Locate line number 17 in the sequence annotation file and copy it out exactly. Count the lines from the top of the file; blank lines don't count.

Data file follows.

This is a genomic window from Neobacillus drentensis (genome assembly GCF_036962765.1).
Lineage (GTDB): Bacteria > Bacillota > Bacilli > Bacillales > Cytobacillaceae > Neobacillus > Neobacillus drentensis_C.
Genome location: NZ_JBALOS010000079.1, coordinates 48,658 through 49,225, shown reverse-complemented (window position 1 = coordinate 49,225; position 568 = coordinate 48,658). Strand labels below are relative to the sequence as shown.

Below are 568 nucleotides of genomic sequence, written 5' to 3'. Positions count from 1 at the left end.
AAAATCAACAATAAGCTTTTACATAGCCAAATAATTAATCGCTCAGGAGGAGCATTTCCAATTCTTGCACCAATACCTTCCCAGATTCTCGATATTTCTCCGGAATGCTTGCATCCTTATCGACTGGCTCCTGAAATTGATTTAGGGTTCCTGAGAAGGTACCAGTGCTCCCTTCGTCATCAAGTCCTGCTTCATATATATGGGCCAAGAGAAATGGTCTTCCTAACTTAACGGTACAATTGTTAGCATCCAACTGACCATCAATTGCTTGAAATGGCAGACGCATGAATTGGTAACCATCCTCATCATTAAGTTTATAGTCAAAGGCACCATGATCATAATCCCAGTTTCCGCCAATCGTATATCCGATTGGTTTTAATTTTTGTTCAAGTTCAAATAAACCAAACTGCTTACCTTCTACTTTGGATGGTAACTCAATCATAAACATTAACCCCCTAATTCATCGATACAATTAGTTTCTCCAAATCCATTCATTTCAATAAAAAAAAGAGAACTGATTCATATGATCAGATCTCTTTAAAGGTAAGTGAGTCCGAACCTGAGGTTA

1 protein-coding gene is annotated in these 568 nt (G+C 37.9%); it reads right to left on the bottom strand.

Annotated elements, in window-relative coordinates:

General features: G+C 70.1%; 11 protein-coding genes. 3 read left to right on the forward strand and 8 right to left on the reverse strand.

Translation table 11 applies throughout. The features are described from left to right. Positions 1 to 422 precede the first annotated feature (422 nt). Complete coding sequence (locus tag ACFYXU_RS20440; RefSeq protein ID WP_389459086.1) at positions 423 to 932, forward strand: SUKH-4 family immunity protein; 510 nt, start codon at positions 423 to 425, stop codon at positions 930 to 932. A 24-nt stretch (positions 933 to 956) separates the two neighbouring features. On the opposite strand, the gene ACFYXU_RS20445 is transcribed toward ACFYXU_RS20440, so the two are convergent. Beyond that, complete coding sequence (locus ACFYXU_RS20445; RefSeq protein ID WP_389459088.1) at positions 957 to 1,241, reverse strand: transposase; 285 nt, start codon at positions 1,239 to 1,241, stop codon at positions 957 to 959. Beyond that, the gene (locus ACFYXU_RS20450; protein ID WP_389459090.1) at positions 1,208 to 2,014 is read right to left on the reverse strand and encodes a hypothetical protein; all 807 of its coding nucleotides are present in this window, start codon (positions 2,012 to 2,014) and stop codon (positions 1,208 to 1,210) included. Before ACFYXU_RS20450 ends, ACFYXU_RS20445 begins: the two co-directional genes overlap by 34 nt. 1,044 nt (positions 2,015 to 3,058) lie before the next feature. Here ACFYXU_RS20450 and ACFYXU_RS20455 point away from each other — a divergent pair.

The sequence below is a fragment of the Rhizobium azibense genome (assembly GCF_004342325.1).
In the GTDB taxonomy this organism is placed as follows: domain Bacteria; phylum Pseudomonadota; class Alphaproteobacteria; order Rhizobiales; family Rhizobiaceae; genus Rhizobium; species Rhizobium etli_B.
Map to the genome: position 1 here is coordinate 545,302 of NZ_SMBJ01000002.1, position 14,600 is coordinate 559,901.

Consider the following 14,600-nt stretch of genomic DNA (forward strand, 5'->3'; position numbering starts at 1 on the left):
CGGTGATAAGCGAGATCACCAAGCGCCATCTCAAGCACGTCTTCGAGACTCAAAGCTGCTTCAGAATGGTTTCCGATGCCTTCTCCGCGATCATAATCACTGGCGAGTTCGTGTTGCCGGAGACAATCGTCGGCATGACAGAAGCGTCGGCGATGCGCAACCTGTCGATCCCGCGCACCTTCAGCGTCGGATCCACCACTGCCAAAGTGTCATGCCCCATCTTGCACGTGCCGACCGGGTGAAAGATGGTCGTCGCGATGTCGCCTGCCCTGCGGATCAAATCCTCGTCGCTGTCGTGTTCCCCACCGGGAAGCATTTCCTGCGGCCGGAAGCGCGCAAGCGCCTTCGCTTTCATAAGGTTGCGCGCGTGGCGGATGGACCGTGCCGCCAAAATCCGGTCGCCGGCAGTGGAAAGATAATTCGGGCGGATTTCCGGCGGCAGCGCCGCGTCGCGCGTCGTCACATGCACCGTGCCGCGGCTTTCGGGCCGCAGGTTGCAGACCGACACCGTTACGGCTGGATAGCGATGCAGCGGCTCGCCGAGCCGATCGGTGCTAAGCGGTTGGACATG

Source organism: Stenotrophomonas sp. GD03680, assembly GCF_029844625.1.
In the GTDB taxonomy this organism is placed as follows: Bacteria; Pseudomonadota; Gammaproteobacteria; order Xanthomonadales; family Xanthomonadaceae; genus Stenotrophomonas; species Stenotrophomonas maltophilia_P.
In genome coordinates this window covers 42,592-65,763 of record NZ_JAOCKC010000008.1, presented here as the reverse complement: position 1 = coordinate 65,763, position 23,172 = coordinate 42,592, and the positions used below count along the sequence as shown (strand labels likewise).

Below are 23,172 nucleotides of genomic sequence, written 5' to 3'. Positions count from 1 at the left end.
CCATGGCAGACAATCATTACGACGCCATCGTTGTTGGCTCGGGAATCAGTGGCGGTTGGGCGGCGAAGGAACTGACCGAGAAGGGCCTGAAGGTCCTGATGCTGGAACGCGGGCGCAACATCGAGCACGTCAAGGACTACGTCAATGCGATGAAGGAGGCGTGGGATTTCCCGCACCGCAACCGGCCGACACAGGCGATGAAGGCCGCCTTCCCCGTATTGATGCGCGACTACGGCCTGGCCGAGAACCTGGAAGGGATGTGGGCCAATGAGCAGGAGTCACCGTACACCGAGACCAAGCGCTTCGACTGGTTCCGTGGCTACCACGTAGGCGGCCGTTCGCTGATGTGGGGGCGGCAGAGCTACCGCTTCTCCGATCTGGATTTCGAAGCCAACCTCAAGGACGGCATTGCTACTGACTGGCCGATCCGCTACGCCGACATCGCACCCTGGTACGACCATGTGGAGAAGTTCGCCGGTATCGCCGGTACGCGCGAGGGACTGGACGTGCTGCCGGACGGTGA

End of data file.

In genome coordinates this window covers 42,592-65,763 of record NZ_JAOCKC010000008.1, presented here as the reverse complement: position 1 = coordinate 65,763, position 23,172 = coordinate 42,592, and the positions used below count along the sequence as shown (strand labels likewise).